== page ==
Rust and Corrosion Protection 

In many systems, water can enter as condensation or contamination, and mix with the hydraulic oil. Water can cause rusting of hydraulic components.  In addition, water can react with some additives to form chemical species which can be aggressive to yellow metals.  Hydraulic oil formulations contain rust and corrosion inhibitors which prevent the interaction of water or other chemical species from attacking metal surfaces.

Foam Resistance 

Foam results from air or other gases becoming entrained in the hydraulic fluid. Air enters a hydraulic system through the reservoir or through air leaks within the system.

A hydraulic fluid under high pressure can contain a large volume of dissolved or dispersed air bubbles. When this fluid is depressurized, the air bubbles expand and produce foam. Because of its compressibility and poor lubricating properties, foam can seriously affect the operation and lubrication of machinery.

Proper foam inhibitors modify the surface tension on air bubbles so they more easily break up.

Demulsibility 

Water that enters a hydraulic system can mix or emulsify with the hydraulic oil. If this 'wet' fluid is circulated through the system, it can promote rust and corrosion. Highly refined mineral oils permit water to separate or demulsify quickly. However, some of the additives used in hydraulic oils promote emulsion formation, preventing the water from separating and settling out of the fluid. Demulsifier additives are incorporated to promote water separation from hydraulic fluids.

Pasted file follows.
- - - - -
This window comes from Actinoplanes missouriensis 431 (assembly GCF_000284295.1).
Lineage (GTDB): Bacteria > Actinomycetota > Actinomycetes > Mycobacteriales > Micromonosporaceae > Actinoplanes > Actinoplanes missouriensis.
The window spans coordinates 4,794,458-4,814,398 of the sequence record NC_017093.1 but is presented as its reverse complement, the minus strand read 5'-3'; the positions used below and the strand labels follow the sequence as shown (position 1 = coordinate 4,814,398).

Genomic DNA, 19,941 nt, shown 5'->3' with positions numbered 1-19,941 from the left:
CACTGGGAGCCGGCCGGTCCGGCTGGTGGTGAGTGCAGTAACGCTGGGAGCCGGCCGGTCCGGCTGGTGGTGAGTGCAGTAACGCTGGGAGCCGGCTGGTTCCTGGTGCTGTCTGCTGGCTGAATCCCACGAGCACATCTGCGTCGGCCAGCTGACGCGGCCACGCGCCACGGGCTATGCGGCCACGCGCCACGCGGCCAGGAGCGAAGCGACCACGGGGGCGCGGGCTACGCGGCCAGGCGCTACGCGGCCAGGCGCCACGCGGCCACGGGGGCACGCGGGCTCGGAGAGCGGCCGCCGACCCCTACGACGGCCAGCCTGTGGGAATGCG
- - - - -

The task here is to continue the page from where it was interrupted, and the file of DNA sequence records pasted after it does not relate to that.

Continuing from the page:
Hydrolytic Stability 

When hydraulic fluids come into contact with water, the water can interact with the additive system of the hydraulic oil resulting in the formation of acids.  Hydraulic fluids that lack hydrolytic stability hydrolyze in the presence of water to form oil insoluble inorganic salts that can block filters and valves inhibiting oil flow. This can result in hydraulic system failure.   Properly formulated hydraulic fluids are designed to contain additives that are resistant to interactions with water, helping to extend the life of the equipment.   

Seal Compatibility 

Leaking hydraulic fluids can cause many issues from simple housekeeping problems to more serious safety concerns and lubrication failures.  Most hydraulics systems utilize rubber seals and other elastomers to minimize or prevent hydraulic oil leakage.  Exposure of the elastomer to the lubricant under high temperature conditions can cause the rubber seals to harden, crack and eventually leak.  On the other hand, hydraulic oil exposure can seals to swell excessively preventing hydraulic valves and pistons from moving freely.  Hydraulic oils are tested against a variety of seal materials to ensure that the hydraulic fluid will be compatible with seals under various conditions.



Managing Editor: Doug Drummond
Story Filed: 11/29/2010